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Retailing in a Pandemic: Global Retail Footfall and the DTC


Retail has changed dramatically since the 1990s. With the advent of online shopping, customers are no longer bound by geographic constraints. They can purchase items from anywhere in the world with a click of a button.


This rising trend has forced retailers to rethink their strategies. Many businesses can no longer rely on brick-and-mortar stores to lure customers in. They must now focus on creating a seamless online experience and delivering products to customers quickly and efficiently.


The Present Retail Status


Many people now do most of their shopping online, so brick-and-mortar stores are struggling to keep up with the competition and are being forced to close down. This is terrible news for the economy. It results in job losses and a decline in consumer spending.


If you think that’s the end of the significant change, it’s just getting started. The next stage in eCommerce comes as a direct response to the monopolizing practices of large eCommerce platforms like Amazon.


The DTC Model: The Secret of Small Businesses


The DTC model has its roots in the eCommerce platforms that have become so popular in recent years. These platforms, such as Amazon, have made it easy for businesses to reach a broad audience of potential customers. However, they have also been accused of monopolizing the market and squeezing out smaller businesses.


To compete with these giants, smaller merchants and consumer brand companies have decided to go straight to the consumer, bypassing traditional retail outlets and eCommerce platforms.


This has led to the direct-to-consumer trend, which Shopify has boosted. Shopify is a Canadian firm that provides back-office logistics, payments, and delivery infrastructure services that smaller independent merchants cannot afford to build themselves. This gives them a level playing field on which to compete with the likes of Amazon.


Concerns on DTC


The main concern is that the DTC model relies on social media. If social media platforms were to change their algorithms or introduce new features that made it harder for businesses to reach their target audience, then the DTC model would no longer be effective.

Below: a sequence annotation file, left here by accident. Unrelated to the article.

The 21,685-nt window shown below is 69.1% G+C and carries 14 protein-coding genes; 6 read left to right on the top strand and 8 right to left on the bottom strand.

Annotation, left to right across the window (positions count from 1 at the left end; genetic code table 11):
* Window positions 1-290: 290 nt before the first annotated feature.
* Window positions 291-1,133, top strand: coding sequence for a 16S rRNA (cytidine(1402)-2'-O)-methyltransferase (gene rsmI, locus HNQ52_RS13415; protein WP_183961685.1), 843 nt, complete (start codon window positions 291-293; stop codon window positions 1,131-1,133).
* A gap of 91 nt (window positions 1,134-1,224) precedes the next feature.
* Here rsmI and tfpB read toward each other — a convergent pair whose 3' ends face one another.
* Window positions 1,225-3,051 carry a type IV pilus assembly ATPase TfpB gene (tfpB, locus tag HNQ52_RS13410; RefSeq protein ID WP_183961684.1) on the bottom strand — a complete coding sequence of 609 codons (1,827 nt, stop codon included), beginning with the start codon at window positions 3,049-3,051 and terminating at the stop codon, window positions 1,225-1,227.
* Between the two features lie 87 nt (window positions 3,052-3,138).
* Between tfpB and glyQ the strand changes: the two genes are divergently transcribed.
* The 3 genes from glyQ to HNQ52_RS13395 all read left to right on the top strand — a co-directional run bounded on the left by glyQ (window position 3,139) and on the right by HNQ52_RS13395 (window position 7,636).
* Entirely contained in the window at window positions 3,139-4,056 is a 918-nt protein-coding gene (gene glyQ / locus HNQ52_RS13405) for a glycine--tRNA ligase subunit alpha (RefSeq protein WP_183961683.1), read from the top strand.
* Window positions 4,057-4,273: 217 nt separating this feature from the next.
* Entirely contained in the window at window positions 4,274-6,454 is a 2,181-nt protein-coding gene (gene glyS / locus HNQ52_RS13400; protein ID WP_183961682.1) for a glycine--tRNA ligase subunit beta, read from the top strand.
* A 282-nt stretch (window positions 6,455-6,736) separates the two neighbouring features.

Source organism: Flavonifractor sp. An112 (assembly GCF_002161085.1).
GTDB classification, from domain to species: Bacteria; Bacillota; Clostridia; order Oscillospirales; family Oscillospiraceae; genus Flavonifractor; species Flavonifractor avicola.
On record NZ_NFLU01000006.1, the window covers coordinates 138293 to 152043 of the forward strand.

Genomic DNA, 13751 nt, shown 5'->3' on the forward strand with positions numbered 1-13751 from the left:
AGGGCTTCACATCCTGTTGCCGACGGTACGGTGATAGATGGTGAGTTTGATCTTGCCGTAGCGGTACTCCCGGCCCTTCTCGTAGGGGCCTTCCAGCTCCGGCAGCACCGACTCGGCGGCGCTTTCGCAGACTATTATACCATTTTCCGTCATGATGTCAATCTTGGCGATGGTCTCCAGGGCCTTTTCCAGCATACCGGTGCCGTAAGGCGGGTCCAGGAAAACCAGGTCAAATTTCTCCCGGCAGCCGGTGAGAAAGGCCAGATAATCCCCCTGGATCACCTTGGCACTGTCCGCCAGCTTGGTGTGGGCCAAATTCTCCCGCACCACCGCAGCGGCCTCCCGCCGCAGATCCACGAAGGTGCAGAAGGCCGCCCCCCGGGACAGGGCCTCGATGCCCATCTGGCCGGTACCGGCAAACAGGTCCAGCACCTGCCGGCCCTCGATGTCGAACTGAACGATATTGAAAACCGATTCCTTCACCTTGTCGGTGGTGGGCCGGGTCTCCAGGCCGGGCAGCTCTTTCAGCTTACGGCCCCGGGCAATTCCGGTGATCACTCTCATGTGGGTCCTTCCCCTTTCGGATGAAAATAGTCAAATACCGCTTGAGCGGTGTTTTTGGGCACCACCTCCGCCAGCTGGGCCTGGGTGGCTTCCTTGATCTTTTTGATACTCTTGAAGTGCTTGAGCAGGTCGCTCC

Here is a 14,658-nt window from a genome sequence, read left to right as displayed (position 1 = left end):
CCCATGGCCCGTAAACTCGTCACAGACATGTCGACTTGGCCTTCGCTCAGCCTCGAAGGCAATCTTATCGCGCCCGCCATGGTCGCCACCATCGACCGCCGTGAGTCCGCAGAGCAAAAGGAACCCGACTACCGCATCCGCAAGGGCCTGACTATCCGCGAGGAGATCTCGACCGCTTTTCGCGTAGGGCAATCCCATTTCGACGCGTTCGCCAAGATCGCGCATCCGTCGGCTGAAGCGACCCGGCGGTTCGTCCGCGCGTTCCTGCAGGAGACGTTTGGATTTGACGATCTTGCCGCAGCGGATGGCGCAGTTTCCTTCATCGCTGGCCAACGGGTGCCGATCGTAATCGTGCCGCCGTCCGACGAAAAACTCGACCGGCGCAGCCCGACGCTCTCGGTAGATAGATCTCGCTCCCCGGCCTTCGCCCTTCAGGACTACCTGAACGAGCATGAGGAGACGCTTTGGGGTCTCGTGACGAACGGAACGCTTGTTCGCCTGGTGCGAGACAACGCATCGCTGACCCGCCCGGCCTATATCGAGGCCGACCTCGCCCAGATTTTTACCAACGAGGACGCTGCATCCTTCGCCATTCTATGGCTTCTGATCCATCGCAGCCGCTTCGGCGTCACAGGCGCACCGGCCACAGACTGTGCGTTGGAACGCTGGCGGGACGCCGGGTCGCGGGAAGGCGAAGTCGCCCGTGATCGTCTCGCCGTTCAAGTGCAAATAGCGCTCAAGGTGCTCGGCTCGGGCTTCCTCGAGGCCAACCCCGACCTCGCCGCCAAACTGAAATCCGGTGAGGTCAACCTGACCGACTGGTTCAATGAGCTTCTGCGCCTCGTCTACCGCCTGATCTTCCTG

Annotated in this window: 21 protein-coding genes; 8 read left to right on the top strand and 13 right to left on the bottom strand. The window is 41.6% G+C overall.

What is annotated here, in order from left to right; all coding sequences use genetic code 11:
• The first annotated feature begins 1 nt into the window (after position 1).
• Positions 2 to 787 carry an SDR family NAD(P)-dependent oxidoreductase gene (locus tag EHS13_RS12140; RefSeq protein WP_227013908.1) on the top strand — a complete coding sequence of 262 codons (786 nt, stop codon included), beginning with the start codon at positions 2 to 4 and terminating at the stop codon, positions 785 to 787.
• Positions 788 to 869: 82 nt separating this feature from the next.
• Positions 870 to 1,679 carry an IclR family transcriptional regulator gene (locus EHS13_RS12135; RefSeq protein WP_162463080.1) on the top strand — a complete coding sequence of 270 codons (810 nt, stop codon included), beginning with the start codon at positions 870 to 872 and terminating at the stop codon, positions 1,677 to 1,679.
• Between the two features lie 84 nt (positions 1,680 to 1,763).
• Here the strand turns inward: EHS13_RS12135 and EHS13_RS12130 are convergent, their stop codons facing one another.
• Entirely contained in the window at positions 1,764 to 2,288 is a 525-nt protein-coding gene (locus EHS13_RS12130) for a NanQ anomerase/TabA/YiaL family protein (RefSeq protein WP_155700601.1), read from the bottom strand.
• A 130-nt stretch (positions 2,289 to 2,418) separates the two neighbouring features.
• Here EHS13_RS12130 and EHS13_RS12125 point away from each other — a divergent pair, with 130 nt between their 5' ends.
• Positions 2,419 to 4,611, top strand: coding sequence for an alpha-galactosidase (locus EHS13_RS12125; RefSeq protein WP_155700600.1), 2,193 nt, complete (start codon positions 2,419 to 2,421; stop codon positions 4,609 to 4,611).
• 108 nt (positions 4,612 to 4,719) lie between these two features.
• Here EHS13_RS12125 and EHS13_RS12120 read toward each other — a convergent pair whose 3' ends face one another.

Another worry is that the DTC model relies on a small number of key employees. If these employees were to leave the company, it could have a major impact on its ability to reach its target market.


Despite these concerns, the DTC model is still attracting much interest from small businesses and consumer brands. That is because it provides a way to reach a broad audience without relying on traditional retail outlets or eCommerce platforms. If you are considering using the DTC model for your business, it’s important to weigh the risks and benefits carefully.




The COVID-19 pandemic has had a significant impact on the retail industry globally. Retail footfall and travel have been limited, resulting in less spending and fewer customers in stores. It has had a knock-on effect on the whole supply chain, from manufacturers to retailers.


The pandemic has also changed consumer behavior, with more people shopping online and using click-and-collect services. It will likely continue in the future, even after the pandemic ends.


Clearly, the retail industry will need to adapt to these changes to survive and thrive in the future. Looking to expand your business by selling your products online?


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